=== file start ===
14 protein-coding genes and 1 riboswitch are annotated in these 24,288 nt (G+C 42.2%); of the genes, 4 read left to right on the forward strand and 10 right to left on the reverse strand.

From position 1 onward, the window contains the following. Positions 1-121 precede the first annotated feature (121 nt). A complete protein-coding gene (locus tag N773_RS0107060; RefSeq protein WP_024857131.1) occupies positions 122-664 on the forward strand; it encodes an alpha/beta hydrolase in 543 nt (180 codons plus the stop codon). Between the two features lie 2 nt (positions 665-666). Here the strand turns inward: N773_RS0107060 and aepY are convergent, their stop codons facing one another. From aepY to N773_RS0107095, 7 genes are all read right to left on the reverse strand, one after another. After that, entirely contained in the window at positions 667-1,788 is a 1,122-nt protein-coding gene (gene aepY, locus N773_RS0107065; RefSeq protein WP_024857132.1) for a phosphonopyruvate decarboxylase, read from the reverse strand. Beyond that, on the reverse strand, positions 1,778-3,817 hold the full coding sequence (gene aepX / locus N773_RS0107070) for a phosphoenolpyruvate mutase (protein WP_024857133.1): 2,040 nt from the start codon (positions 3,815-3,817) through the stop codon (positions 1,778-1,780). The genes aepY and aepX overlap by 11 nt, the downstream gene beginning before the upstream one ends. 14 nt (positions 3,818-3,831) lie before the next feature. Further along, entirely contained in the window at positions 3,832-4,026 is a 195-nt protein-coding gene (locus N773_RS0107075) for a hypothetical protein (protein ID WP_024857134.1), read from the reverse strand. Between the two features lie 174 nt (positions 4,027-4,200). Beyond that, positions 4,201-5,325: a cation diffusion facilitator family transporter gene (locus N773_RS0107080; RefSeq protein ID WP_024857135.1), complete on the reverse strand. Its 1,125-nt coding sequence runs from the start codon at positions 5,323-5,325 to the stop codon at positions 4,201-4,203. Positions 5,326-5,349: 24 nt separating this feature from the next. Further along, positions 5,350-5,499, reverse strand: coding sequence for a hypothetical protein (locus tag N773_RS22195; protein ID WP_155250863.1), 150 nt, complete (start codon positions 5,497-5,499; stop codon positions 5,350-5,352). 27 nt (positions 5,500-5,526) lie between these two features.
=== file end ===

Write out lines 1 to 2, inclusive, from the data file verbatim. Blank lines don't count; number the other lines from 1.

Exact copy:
14 protein-coding genes and 1 riboswitch are annotated in these 24,288 nt (G+C 42.2%); of the genes, 4 read left to right on the forward strand and 10 right to left on the reverse strand.

From position 1 onward, the window contains the following. Positions 1-121 precede the first annotated feature (121 nt). A complete protein-coding gene (locus tag N773_RS0107060; RefSeq protein WP_024857131.1) occupies positions 122-664 on the forward strand; it encodes an alpha/beta hydrolase in 543 nt (180 codons plus the stop codon). Between the two features lie 2 nt (positions 665-666). Here the strand turns inward: N773_RS0107060 and aepY are convergent, their stop codons facing one another. From aepY to N773_RS0107095, 7 genes are all read right to left on the reverse strand, one after another. After that, entirely contained in the window at positions 667-1,788 is a 1,122-nt protein-coding gene (gene aepY, locus N773_RS0107065; RefSeq protein WP_024857132.1) for a phosphonopyruvate decarboxylase, read from the reverse strand. Beyond that, on the reverse strand, positions 1,778-3,817 hold the full coding sequence (gene aepX / locus N773_RS0107070) for a phosphoenolpyruvate mutase (protein WP_024857133.1): 2,040 nt from the start codon (positions 3,815-3,817) through the stop codon (positions 1,778-1,780). The genes aepY and aepX overlap by 11 nt, the downstream gene beginning before the upstream one ends. 14 nt (positions 3,818-3,831) lie before the next feature. Further along, entirely contained in the window at positions 3,832-4,026 is a 195-nt protein-coding gene (locus N773_RS0107075) for a hypothetical protein (protein ID WP_024857134.1), read from the reverse strand. Between the two features lie 174 nt (positions 4,027-4,200). Beyond that, positions 4,201-5,325: a cation diffusion facilitator family transporter gene (locus N773_RS0107080; RefSeq protein ID WP_024857135.1), complete on the reverse strand. Its 1,125-nt coding sequence runs from the start codon at positions 5,323-5,325 to the stop codon at positions 4,201-4,203. Positions 5,326-5,349: 24 nt separating this feature from the next. Further along, positions 5,350-5,499, reverse strand: coding sequence for a hypothetical protein (locus tag N773_RS22195; protein ID WP_155250863.1), 150 nt, complete (start codon positions 5,497-5,499; stop codon positions 5,350-5,352). 27 nt (positions 5,500-5,526) lie between these two features.